Harvard-Westlake girls basketball comes together to beat Notre Dame and win CIF regional championship

Harvard-Westlake’s Deana Thompson makes a move to the hoop against Notre Dame in the CIF SoCal Regional Division II final March 5, 2024.(Photo by Andy Holzman, Contributing Photographer)

Harvard-Westlake’s Oyinkan Iriafen fights for rebound against Amia Witt and Raegan Davis of Notre Dame in the CIF SoCal Regional Division II final March 5, 2024.(Photo by Andy Holzman, Contributing Photographer)

Harvard-Westlake’s Jamie Yue and Amia Witt of Notre Dame battle for a loose ball during the CIF SoCal Regional Division II final March 5, 2024.(Photo by Andy Holzman, Contributing Photographer)

Harvard-Westlake’s Jamie Yue drives to he basket against Notre Dame in the CIF SoCal Regional Division II final March 5, 2024.(Photo by Andy Holzman, Contributing Photographer)

Harvard-Westlake players celebrate as they defeat Notre Dame in the CIF SoCal Regional Division II final March 5, 2024.(Photo by Andy Holzman, Contributing Photographer)

Harvard-Westlake’s Angelina Habis controls the ball against Notre Dame in the CIF SoCal Regional Division II final March 5, 2024.(Photo by Andy Holzman, Contributing Photographer)

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STUDIO CITY — Harvard-Westlake girls basketball finally achieved a .500 record on Tuesday night in a championship manner.

The Wolverines beat fellow Mission League team Notre Dame 50-38 in the CIF Southern California Division II Regional championship to move their record to 18-18. More importantly, they secured their first appearance in a CIF State championship game since 2010.

Harvard-Westlake will play the winner of the Northern California regional final game — between Colfax and Pleasant Valley — on Saturday at 2 p.m. at Golden 1 Center in Sacramento.

“With all our injuries, today is the first day we’ve had everybody back,” Harvard-Westlake coach Melissa Hearlihy said. “What I love is that different kids are doing great things on different nights and I think that’s how you win championships.”

Valentina Guerrero scored 15 points for Harvard-Westlake in her first game back since Jan. 16 when she broke her nose in a game against Chaminade. She got her nose reset and played Tuesday wearing a plastic protective mask.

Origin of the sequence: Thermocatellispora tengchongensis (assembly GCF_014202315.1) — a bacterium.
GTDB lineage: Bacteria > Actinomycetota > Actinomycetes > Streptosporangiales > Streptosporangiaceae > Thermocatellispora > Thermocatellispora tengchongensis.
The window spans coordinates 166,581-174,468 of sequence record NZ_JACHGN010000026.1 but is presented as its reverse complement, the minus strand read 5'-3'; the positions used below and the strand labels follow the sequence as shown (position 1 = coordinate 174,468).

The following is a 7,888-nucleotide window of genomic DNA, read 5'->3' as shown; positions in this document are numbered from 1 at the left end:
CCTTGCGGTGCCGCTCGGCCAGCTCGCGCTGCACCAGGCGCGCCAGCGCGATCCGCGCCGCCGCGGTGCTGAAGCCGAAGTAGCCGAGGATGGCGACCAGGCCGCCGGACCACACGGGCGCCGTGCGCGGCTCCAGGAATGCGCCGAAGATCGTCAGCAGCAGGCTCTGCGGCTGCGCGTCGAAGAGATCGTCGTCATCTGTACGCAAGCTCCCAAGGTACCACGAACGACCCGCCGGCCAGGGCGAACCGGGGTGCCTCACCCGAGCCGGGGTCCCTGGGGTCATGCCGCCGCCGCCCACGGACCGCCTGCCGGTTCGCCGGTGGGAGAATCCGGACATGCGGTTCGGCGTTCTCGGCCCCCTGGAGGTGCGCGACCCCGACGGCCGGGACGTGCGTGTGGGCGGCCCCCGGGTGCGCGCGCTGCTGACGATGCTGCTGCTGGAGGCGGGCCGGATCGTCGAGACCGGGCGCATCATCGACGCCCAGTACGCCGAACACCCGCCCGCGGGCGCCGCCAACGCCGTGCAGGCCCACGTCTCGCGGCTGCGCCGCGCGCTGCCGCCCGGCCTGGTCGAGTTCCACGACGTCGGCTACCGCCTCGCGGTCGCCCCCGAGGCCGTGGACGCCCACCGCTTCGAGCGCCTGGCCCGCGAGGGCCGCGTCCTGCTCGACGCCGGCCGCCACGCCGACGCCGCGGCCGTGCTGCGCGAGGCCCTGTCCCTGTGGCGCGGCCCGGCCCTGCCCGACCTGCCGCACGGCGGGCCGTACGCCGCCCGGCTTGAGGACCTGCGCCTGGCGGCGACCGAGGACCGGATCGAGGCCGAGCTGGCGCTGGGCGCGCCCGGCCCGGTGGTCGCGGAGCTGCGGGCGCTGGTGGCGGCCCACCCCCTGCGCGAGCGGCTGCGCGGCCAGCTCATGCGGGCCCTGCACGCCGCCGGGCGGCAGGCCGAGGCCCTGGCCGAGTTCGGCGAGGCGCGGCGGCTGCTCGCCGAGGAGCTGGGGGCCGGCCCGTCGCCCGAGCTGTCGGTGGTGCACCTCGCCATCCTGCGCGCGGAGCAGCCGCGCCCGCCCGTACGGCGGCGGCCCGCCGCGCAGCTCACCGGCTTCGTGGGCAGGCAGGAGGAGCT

“I wanted to get back out there so badly,” Guerrero said. “This game felt so good to come back. I just came in like OK, how can I help my team and how can we get this win and still follow the game plan?”

Notre Dame’s Natalie Trujillo tied the game at 8-all on a layup with three seconds remaining in the opening quarter, but the Wolverines defense and tough rebounding kept the Knights from fully settling in.

Harvard-Westlake used a 12-0 scoring run in the second quarter to launch itself ahead of Notre Dame (22-14). Guerrero drove through the lane for a layup to put the Wolverines up by 10 points with three minutes to go until halftime, then Madison Gillett followed up with a 3-pointer to complete the run for a 26-13 advantage.

After the break, Notre Dame’s Natalie Villamor made two straight 3-pointers and closed the gap to 26-21.

Villamor made four 3s in the second half to finish with 12 points. Amia Witt also scored 12 points for Notre Dame.

The Knights put together an eight-point scoring run later in the third quarter, but Harvard-Westlake was able to pull away on a jumper and 3-pointer by Angelina Habis.

The Wolverines were aggressive on the boards and maintained a defensive press throughout the game.

“Off the court, it’s all conditioning,” Guerrero said. “But it’s also not letting your mind know that you’re tired and just keep pushing.”

Guerrero said that she feels her team fully locked in defensively once playoffs came, although Hearlihy preaches defense all through the season.

“They’re finally starting to buy in,” Hearlihy said. “Nobody wants to play defense. It’s not sexy, but it wins games, right?”

Five Harvard-Westlake players scored five or more points — including Deana Thompson’s 10 points — in the Wolverines’ and Knights’ third meeting of the season.

The history between the coaches goes back even further than that, though. First-year Notre Dame head coach Jena Laolagi was Hearlihy’s middle school coach at one point and the two have developed a friendship over the years.

“You hate anybody to lose when you’re good friends,” Hearlihy said. “I’m so proud of her to take this team and to come in at her first year of being in this position and the kids bought in and they’re a great group of girls.”

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